Accra [Ghana]: Ghana has officially confirmed two cases of the Marburg virus, a highly infectious disease similar to Ebola.
Ghana confirmed its first two cases of the highly infectious Marburg virus disease, the World Health Organization (WHO) said on Sunday in a statement. The announcement comes after two unrelated patients from the southern Ashanti region of Ghana, both of whom later died, tested positive for the virus, reported CNN.
The patients had shown symptoms including diarrhoea, fever, nausea, and vomiting, WHO said, adding that more than 90 contacts are being monitored.
Marburg virus disease is a highly virulent disease that causes haemorrhagic fever, with a fatality ratio of up to 88 per cent. It is in the same family as the virus that causes the Ebola virus disease, according to WHO.
"Illness begins abruptly, with high fever, severe headache, and malaise," it stated.
The virus is transmitted to humans from fruit bats and can then be spread human to human through direct contact with the bodily fluids of infected people or surfaces and materials contaminated with these fluids, WHO explained.
The global health body said containment measures were being put in place and that more resources would be deployed in response to the outbreak in Ghana, reported CNN.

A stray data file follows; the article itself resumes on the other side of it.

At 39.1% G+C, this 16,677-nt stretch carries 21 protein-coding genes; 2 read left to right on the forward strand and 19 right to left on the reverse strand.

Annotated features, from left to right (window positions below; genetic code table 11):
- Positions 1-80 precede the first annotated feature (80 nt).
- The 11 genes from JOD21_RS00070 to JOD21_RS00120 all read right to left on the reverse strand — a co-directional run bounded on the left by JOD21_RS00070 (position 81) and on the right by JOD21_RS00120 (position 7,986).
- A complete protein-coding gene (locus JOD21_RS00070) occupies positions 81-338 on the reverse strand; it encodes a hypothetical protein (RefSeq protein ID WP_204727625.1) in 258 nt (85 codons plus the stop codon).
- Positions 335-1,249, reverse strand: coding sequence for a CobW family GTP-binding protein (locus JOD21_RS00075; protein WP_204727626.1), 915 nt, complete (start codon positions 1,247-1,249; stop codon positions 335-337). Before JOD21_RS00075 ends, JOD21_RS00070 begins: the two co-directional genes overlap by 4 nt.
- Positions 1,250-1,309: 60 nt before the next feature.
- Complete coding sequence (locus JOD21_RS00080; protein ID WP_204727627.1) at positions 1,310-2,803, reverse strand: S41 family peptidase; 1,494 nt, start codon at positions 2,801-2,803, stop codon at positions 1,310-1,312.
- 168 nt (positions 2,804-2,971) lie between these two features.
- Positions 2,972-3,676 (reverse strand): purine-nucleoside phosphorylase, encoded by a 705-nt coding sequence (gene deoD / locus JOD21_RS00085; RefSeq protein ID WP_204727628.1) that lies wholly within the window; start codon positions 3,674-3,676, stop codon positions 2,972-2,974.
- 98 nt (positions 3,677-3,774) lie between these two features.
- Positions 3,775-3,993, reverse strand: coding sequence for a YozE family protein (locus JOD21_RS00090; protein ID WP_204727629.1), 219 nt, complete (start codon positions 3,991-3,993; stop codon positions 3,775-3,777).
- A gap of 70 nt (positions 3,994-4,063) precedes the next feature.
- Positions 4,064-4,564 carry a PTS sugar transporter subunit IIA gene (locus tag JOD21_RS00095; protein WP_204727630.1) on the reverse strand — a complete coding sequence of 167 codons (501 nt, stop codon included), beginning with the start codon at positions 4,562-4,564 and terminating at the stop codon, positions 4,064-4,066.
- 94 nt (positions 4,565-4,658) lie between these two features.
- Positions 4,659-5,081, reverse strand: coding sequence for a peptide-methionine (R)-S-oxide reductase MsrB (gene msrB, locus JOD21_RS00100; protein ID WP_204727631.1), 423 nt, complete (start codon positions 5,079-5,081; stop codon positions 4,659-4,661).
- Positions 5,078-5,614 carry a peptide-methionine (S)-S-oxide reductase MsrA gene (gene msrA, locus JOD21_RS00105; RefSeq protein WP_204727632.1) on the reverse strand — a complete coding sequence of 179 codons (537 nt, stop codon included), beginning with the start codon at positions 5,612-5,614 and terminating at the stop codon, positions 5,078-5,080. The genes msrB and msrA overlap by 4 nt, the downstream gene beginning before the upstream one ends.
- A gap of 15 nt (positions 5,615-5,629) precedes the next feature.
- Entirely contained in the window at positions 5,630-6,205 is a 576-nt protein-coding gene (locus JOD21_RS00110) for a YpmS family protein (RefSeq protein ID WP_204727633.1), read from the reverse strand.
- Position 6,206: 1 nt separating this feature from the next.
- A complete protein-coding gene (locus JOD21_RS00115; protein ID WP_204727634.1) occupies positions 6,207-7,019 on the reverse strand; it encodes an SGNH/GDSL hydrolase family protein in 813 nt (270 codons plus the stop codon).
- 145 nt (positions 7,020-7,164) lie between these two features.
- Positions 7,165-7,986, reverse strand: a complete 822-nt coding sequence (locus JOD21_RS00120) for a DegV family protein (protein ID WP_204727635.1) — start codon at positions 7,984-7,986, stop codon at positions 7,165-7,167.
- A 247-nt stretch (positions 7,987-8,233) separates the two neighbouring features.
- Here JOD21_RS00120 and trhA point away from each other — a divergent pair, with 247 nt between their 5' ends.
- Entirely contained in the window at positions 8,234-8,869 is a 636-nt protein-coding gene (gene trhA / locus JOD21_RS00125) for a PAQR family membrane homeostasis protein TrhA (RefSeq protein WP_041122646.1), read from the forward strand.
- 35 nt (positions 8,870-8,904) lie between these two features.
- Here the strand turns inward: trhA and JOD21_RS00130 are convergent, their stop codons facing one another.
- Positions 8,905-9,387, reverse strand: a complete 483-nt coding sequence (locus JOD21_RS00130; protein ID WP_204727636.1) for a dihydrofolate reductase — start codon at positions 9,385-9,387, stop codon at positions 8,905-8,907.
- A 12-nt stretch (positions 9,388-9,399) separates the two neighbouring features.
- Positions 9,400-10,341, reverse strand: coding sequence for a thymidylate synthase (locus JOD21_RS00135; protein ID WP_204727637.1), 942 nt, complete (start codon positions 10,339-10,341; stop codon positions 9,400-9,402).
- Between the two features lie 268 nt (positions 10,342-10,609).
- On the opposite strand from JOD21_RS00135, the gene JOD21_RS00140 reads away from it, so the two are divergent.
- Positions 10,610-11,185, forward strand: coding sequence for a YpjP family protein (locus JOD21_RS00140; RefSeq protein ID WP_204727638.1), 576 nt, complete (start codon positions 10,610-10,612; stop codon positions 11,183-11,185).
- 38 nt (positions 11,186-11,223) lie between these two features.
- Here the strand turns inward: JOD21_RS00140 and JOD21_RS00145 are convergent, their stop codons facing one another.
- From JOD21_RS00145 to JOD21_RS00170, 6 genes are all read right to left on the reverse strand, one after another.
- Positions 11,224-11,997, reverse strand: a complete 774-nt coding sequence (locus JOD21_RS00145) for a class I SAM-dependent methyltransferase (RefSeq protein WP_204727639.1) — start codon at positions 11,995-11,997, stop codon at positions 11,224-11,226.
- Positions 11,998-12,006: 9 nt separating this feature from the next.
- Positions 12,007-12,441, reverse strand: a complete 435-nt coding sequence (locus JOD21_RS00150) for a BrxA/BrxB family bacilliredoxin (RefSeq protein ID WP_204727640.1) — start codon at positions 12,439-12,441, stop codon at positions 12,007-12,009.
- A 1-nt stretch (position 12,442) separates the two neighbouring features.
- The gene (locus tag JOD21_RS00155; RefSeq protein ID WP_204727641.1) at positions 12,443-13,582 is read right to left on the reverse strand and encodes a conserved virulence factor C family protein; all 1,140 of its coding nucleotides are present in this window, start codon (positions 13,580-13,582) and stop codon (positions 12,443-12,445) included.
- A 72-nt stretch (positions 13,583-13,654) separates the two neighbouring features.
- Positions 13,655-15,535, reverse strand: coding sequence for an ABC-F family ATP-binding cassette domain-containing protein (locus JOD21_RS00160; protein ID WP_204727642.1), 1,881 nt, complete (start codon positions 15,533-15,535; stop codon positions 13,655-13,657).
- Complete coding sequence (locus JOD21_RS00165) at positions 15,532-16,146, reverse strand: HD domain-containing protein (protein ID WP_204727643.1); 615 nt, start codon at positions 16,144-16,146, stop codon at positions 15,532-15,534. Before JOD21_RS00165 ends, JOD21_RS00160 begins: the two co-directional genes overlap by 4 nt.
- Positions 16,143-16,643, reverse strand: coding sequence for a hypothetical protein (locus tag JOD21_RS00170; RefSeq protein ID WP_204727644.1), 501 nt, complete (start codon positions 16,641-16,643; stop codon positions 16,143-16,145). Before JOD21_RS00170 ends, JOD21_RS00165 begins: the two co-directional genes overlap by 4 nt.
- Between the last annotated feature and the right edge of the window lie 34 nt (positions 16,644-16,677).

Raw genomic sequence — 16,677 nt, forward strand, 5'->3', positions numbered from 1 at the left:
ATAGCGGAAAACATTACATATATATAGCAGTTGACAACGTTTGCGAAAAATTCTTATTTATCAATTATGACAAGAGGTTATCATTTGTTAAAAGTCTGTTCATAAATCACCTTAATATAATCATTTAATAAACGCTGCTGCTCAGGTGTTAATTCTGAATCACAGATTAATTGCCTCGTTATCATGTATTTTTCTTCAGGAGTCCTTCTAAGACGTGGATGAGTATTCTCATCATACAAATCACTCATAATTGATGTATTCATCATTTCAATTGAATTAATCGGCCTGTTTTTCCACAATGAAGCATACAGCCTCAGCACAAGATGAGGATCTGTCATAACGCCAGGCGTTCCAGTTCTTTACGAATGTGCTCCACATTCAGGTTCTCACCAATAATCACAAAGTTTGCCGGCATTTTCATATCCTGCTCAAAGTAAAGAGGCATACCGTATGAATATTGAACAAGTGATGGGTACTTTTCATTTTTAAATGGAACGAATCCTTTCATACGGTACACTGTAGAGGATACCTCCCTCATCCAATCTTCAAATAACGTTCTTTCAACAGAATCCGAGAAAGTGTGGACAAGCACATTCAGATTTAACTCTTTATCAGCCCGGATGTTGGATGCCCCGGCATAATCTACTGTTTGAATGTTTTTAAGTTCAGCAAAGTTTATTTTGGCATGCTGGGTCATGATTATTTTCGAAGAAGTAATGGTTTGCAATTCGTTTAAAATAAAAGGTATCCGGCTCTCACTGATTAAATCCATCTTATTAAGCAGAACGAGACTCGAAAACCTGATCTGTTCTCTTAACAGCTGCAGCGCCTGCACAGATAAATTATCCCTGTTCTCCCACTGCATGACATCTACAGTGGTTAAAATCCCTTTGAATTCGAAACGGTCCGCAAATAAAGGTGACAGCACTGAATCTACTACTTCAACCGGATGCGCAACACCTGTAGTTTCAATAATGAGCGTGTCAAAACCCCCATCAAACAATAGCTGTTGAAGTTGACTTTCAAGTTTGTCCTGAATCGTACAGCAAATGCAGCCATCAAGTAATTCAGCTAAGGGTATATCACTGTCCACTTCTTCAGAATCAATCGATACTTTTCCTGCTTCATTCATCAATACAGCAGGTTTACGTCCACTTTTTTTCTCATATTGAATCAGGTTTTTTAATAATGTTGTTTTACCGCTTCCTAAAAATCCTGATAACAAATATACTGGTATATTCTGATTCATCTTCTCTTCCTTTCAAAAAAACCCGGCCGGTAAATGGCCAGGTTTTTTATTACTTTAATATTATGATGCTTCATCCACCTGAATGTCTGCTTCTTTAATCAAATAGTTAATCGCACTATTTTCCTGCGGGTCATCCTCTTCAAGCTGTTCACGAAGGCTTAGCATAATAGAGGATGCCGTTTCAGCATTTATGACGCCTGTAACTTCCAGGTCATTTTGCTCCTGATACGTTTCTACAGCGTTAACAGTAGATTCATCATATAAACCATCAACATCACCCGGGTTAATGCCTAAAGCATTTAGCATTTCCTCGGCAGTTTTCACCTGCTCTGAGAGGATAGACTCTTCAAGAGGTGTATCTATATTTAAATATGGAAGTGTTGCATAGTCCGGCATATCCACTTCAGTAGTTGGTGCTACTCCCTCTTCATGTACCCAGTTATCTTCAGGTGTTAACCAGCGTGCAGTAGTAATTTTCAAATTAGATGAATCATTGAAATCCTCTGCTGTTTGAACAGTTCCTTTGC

WHO also warned that "without immediate and decisive action, Marburg can easily get out of hand."
There are no approved vaccines or antiviral treatments for the Marburg virus. However, a patient's chances of survival can be improved with care including oral or intravenous rehydration and treatment of specific symptoms, WHO said.
The Ghana Health Service has urged the Ghanaian public to avoid mines and caves occupied by fruit bats and to thoroughly cook all meat products before consumption, to help reduce the risk of spreading the virus. Fruit bats are natural hosts of the Marburg virus, the health service said.
Two large outbreaks that occurred simultaneously in Marburg and Frankfurt in Germany, and in Belgrade, Serbia, in 1967, led to the initial recognition of the disease, WHO reported.
The Ghana outbreak is only the second in West Africa after Guinea detected the virus last year. The patient in the Guinea outbreak also died from the virus. No further cases were confirmed by Guinean health authorities, reported CNN.
In other parts of Africa, previous outbreaks have been reported in Uganda, Kenya, Angola, South Africa and the Democratic Republic of Congo. The Angola outbreak in 2005 was the deadliest with more than 200 people killed.
According to WHO, countries at higher risk of a resurgence of the virus have been contacted "and they are on alert."
Human infection with Marburg virus disease initially results from prolonged exposure to mines or caves inhabited by Rousettus bat colonies.
Once an individual is infected with the virus, Marburg can spread through human-to-human transmission via direct contact (through broken skin or mucous membranes) with the blood, secretions, organs or other bodily fluids of infected people, and with surfaces and materials (e.g. bedding, clothing) contaminated with these fluids.